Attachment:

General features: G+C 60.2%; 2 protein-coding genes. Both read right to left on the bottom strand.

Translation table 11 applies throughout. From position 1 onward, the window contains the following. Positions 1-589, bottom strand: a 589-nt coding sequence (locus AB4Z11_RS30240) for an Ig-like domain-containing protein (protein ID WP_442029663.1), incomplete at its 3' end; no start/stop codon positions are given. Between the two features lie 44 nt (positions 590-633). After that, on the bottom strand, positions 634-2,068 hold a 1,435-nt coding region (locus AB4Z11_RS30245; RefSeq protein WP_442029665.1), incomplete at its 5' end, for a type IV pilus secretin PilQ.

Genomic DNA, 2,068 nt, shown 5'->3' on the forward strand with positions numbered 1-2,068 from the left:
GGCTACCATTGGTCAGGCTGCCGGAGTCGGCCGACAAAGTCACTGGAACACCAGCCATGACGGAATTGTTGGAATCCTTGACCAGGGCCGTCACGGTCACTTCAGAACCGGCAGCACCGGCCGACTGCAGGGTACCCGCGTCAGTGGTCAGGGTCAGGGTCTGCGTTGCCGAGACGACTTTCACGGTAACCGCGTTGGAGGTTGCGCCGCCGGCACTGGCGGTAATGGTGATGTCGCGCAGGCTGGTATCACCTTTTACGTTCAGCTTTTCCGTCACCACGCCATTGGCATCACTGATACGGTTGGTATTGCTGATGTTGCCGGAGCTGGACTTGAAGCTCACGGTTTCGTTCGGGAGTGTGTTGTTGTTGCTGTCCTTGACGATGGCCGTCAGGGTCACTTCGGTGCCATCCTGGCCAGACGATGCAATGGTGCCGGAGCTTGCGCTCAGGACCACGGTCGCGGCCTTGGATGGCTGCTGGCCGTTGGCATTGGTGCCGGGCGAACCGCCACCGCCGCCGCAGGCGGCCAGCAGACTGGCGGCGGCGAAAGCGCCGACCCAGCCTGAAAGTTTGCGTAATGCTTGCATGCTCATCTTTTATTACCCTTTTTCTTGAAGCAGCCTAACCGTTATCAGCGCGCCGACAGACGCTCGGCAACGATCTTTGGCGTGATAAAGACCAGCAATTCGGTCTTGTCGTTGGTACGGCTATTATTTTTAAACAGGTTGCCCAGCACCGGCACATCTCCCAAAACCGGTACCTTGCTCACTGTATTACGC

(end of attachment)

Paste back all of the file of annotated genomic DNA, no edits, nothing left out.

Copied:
General features: G+C 60.2%; 2 protein-coding genes. Both read right to left on the bottom strand.

Translation table 11 applies throughout. From position 1 onward, the window contains the following. Positions 1-589, bottom strand: a 589-nt coding sequence (locus AB4Z11_RS30240) for an Ig-like domain-containing protein (protein ID WP_442029663.1), incomplete at its 3' end; no start/stop codon positions are given. Between the two features lie 44 nt (positions 590-633). After that, on the bottom strand, positions 634-2,068 hold a 1,435-nt coding region (locus AB4Z11_RS30245; RefSeq protein WP_442029665.1), incomplete at its 5' end, for a type IV pilus secretin PilQ.

Genomic DNA, 2,068 nt, shown 5'->3' on the forward strand with positions numbered 1-2,068 from the left:
GGCTACCATTGGTCAGGCTGCCGGAGTCGGCCGACAAAGTCACTGGAACACCAGCCATGACGGAATTGTTGGAATCCTTGACCAGGGCCGTCACGGTCACTTCAGAACCGGCAGCACCGGCCGACTGCAGGGTACCCGCGTCAGTGGTCAGGGTCAGGGTCTGCGTTGCCGAGACGACTTTCACGGTAACCGCGTTGGAGGTTGCGCCGCCGGCACTGGCGGTAATGGTGATGTCGCGCAGGCTGGTATCACCTTTTACGTTCAGCTTTTCCGTCACCACGCCATTGGCATCACTGATACGGTTGGTATTGCTGATGTTGCCGGAGCTGGACTTGAAGCTCACGGTTTCGTTCGGGAGTGTGTTGTTGTTGCTGTCCTTGACGATGGCCGTCAGGGTCACTTCGGTGCCATCCTGGCCAGACGATGCAATGGTGCCGGAGCTTGCGCTCAGGACCACGGTCGCGGCCTTGGATGGCTGCTGGCCGTTGGCATTGGTGCCGGGCGAACCGCCACCGCCGCCGCAGGCGGCCAGCAGACTGGCGGCGGCGAAAGCGCCGACCCAGCCTGAAAGTTTGCGTAATGCTTGCATGCTCATCTTTTATTACCCTTTTTCTTGAAGCAGCCTAACCGTTATCAGCGCGCCGACAGACGCTCGGCAACGATCTTTGGCGTGATAAAGACCAGCAATTCGGTCTTGTCGTTGGTACGGCTATTATTTTTAAACAGGTTGCCCAGCACCGGCACATCTCCCAAAACCGGTACCTTGCTCACTGTATTACGC